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How to write data in an appointed data format?

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Kathleen
Kathleen on 17 Feb 2016
Commented: Star Strider on 17 Feb 2016
Dear colleagues,
I have a column data:
44566
44567
44568
44565
44566
4565
44563
99999
44561
44563
44564
...
but I want to convert my data into the following data format, e.g., 6f12.4 would imply six values per row each twelve characters long with four decimal places.
4565.000 44566.000 44567.000 44568.000 44565.000 44566.000
4565.000 44563.000 99999.000 44561.000 44563.000 44564.000
.....
Could you give me some good suggestions? Many thanks!
  3 Comments
Star Strider
Star Strider on 17 Feb 2016
My pleasure!
It works essentially the same way in MATLAB, but the format is more like C than FORTRAN, even though MATLAB began as FORTRAN-based. For details on the various format descriptors, see the documentation for the fprintf function.
To do the equivalent of 6F12.4 in FORTRAN with the ‘newline’ characters as well, in MATLAB it’s useful to use the repmat function. For instance, your format and print statements would be:
fmt = [repmat('%12.4f\t', 1, 5) '%12.4f\n'];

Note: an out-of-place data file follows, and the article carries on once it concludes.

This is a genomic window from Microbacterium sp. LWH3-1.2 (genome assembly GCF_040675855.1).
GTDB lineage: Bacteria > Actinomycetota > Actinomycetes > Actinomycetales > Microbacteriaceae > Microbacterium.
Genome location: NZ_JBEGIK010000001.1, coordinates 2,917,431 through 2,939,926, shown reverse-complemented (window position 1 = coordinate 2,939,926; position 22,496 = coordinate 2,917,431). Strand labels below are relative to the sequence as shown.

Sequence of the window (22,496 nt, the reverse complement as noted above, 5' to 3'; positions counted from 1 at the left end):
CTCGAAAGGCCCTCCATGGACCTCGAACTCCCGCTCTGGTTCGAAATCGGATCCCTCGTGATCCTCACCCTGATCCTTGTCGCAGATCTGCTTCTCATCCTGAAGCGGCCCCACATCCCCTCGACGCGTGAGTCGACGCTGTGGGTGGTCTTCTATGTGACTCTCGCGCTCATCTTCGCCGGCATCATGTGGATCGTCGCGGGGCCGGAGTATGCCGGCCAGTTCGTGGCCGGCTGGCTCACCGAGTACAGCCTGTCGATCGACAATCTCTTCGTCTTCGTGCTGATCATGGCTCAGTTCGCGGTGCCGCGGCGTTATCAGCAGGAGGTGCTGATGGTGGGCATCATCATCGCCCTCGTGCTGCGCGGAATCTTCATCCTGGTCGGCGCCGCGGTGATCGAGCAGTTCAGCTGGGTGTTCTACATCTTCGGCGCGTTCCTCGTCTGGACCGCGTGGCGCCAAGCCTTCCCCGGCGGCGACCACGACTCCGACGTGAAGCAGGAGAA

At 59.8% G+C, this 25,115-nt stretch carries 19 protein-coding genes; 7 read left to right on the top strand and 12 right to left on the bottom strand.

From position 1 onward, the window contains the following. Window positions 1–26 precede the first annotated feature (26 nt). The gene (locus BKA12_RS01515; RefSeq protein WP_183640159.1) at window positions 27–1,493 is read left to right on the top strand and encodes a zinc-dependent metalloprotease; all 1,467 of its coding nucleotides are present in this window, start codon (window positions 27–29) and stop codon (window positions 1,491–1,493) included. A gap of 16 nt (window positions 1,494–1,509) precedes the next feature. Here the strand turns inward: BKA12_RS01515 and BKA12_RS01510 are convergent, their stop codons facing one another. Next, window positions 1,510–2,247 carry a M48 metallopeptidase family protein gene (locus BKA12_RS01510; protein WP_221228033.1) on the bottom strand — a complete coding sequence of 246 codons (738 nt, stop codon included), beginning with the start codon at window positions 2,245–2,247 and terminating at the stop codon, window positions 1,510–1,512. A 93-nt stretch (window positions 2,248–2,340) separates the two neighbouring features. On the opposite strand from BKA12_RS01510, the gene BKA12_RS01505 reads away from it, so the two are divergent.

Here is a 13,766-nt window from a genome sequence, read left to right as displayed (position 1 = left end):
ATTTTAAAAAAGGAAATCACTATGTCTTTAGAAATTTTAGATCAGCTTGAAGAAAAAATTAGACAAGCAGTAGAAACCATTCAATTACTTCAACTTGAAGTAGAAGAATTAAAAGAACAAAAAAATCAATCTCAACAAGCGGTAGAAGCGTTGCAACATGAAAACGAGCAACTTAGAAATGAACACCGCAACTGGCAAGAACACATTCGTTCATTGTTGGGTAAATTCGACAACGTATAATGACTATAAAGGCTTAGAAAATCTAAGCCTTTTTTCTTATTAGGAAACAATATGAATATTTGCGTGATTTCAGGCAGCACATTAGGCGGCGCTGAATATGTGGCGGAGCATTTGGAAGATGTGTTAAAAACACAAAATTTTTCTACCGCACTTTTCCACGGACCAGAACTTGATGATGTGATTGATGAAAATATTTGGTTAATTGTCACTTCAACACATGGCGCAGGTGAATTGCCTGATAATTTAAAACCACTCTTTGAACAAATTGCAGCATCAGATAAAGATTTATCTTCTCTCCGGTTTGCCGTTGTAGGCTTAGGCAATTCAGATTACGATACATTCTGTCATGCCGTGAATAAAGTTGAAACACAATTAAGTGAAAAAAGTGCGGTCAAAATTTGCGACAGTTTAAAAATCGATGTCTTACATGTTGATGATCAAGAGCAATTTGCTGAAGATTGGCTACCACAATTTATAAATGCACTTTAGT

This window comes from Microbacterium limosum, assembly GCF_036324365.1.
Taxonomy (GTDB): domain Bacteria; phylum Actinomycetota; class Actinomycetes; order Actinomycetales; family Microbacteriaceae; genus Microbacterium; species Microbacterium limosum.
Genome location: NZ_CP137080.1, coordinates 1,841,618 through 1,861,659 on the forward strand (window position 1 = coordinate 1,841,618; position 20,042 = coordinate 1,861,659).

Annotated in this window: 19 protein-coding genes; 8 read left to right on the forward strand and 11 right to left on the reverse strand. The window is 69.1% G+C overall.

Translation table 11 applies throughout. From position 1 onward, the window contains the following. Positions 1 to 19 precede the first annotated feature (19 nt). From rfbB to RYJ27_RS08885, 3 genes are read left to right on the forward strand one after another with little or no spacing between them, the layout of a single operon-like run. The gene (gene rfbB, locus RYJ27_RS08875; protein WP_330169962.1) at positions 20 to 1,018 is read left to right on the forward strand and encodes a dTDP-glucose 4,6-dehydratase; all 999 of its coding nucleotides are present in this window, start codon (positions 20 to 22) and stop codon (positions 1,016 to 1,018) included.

fprintf(fid, fmt, v);
I broke these out into two lines to (1) demonstrate that it is possible, and (2) demonstrate alternate ways to repeat format descriptors in MATLAB.
The tab characters ('\t') are necessary in MATLAB if you want to read the file easily, because one shortcoming in MATLAB file read capability is the inability to specify precise column field widths, so a line such as:
3.1415E+005-1.2345E-010
completely eludes MATLAB, and requires special reading and parsing to eventually dissect it into 3.1415E+005 and -1.2345E-010 that would be easily read in FORTRAN. May be someday MATLAB will have that capability built-in.

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Accepted Answer

Star Strider
Star Strider on 17 Feb 2016
It would imply that in FORTRAN but not MATLAB.
You would have to do something like this:
v = [44566
44567
44568
44565
44566
4565
44563
99999
44561
44563
44564
44567];
fid = 1; % Here ‘1’ Is ‘stdout’, The Command Window, But You Would Use The ‘fopen’ Function To Write To A File
fprintf(fid, '%12.4f\t%12.4f\t%12.4f\t%12.4f\t%12.4f\t%12.4f\n', v)
producing:
44566.0000 44567.0000 44568.0000 44565.0000 44566.0000 4565.0000
44563.0000 99999.0000 44561.0000 44563.0000 44564.0000 44567.0000

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